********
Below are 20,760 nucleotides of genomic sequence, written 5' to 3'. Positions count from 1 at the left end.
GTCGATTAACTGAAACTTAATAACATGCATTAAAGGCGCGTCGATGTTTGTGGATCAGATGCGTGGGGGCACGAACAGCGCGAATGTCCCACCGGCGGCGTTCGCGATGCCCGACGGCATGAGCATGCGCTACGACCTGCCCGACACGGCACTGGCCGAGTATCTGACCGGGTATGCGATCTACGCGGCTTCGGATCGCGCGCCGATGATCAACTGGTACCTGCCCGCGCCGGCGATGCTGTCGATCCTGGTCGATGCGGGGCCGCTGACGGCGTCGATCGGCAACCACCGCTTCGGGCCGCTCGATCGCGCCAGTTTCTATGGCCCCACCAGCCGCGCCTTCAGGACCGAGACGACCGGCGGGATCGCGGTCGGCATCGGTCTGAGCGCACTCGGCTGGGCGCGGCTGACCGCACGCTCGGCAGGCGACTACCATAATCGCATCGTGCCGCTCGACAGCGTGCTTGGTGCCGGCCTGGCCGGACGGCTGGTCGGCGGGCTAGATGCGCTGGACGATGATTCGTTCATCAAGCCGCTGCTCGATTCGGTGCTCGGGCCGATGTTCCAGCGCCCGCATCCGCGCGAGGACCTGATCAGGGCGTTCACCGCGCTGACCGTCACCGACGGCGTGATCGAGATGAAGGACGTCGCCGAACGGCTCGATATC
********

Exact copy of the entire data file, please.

Below are 20,760 nucleotides of genomic sequence, written 5' to 3'. Positions count from 1 at the left end.
GTCGATTAACTGAAACTTAATAACATGCATTAAAGGCGCGTCGATGTTTGTGGATCAGATGCGTGGGGGCACGAACAGCGCGAATGTCCCACCGGCGGCGTTCGCGATGCCCGACGGCATGAGCATGCGCTACGACCTGCCCGACACGGCACTGGCCGAGTATCTGACCGGGTATGCGATCTACGCGGCTTCGGATCGCGCGCCGATGATCAACTGGTACCTGCCCGCGCCGGCGATGCTGTCGATCCTGGTCGATGCGGGGCCGCTGACGGCGTCGATCGGCAACCACCGCTTCGGGCCGCTCGATCGCGCCAGTTTCTATGGCCCCACCAGCCGCGCCTTCAGGACCGAGACGACCGGCGGGATCGCGGTCGGCATCGGTCTGAGCGCACTCGGCTGGGCGCGGCTGACCGCACGCTCGGCAGGCGACTACCATAATCGCATCGTGCCGCTCGACAGCGTGCTTGGTGCCGGCCTGGCCGGACGGCTGGTCGGCGGGCTAGATGCGCTGGACGATGATTCGTTCATCAAGCCGCTGCTCGATTCGGTGCTCGGGCCGATGTTCCAGCGCCCGCATCCGCGCGAGGACCTGATCAGGGCGTTCACCGCGCTGACCGTCACCGACGGCGTGATCGAGATGAAGGACGTCGCCGAACGGCTCGATATC